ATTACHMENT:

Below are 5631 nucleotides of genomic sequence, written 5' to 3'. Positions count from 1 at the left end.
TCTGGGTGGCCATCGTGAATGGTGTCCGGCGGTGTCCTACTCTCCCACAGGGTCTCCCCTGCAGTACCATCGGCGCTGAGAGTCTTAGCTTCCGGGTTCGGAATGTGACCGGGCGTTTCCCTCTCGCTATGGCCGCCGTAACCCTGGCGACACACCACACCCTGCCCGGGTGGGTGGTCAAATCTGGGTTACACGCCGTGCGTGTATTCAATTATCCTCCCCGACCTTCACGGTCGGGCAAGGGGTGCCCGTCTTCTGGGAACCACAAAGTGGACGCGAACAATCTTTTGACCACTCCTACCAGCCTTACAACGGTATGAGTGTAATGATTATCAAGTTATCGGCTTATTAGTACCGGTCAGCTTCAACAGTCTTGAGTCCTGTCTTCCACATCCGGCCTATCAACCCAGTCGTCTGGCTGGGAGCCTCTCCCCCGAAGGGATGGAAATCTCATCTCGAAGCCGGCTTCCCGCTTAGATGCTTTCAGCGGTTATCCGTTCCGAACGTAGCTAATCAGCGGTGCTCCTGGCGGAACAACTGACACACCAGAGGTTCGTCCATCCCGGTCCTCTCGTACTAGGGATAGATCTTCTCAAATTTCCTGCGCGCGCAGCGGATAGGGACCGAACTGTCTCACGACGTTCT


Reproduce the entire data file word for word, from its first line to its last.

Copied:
Below are 5631 nucleotides of genomic sequence, written 5' to 3'. Positions count from 1 at the left end.
TCTGGGTGGCCATCGTGAATGGTGTCCGGCGGTGTCCTACTCTCCCACAGGGTCTCCCCTGCAGTACCATCGGCGCTGAGAGTCTTAGCTTCCGGGTTCGGAATGTGACCGGGCGTTTCCCTCTCGCTATGGCCGCCGTAACCCTGGCGACACACCACACCCTGCCCGGGTGGGTGGTCAAATCTGGGTTACACGCCGTGCGTGTATTCAATTATCCTCCCCGACCTTCACGGTCGGGCAAGGGGTGCCCGTCTTCTGGGAACCACAAAGTGGACGCGAACAATCTTTTGACCACTCCTACCAGCCTTACAACGGTATGAGTGTAATGATTATCAAGTTATCGGCTTATTAGTACCGGTCAGCTTCAACAGTCTTGAGTCCTGTCTTCCACATCCGGCCTATCAACCCAGTCGTCTGGCTGGGAGCCTCTCCCCCGAAGGGATGGAAATCTCATCTCGAAGCCGGCTTCCCGCTTAGATGCTTTCAGCGGTTATCCGTTCCGAACGTAGCTAATCAGCGGTGCTCCTGGCGGAACAACTGACACACCAGAGGTTCGTCCATCCCGGTCCTCTCGTACTAGGGATAGATCTTCTCAAATTTCCTGCGCGCGCAGCGGATAGGGACCGAACTGTCTCACGACGTTCT